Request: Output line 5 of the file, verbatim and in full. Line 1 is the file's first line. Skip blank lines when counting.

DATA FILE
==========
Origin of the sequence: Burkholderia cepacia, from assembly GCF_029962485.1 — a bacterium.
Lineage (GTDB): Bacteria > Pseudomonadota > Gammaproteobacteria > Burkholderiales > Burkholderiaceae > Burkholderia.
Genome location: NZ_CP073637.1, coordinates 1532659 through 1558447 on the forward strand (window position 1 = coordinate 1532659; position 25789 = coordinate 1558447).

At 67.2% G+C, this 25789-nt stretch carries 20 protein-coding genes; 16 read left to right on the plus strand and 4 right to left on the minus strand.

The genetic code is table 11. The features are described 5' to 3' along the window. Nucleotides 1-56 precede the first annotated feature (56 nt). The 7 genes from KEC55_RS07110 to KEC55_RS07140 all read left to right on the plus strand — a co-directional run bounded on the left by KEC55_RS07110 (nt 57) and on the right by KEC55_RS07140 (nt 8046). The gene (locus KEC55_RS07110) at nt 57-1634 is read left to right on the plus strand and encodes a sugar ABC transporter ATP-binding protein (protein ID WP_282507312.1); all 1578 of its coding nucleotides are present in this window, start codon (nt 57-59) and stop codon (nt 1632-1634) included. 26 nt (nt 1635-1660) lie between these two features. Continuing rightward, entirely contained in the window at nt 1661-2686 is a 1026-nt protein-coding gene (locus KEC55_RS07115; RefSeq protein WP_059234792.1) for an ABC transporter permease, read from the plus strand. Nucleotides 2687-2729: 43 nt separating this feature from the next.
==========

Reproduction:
The genetic code is table 11. The features are described 5' to 3' along the window. Nucleotides 1-56 precede the first annotated feature (56 nt). The 7 genes from KEC55_RS07110 to KEC55_RS07140 all read left to right on the plus strand — a co-directional run bounded on the left by KEC55_RS07110 (nt 57) and on the right by KEC55_RS07140 (nt 8046). The gene (locus KEC55_RS07110) at nt 57-1634 is read left to right on the plus strand and encodes a sugar ABC transporter ATP-binding protein (protein ID WP_282507312.1); all 1578 of its coding nucleotides are present in this window, start codon (nt 57-59) and stop codon (nt 1632-1634) included. 26 nt (nt 1635-1660) lie between these two features. Continuing rightward, entirely contained in the window at nt 1661-2686 is a 1026-nt protein-coding gene (locus KEC55_RS07115; RefSeq protein WP_059234792.1) for an ABC transporter permease, read from the plus strand. Nucleotides 2687-2729: 43 nt separating this feature from the next.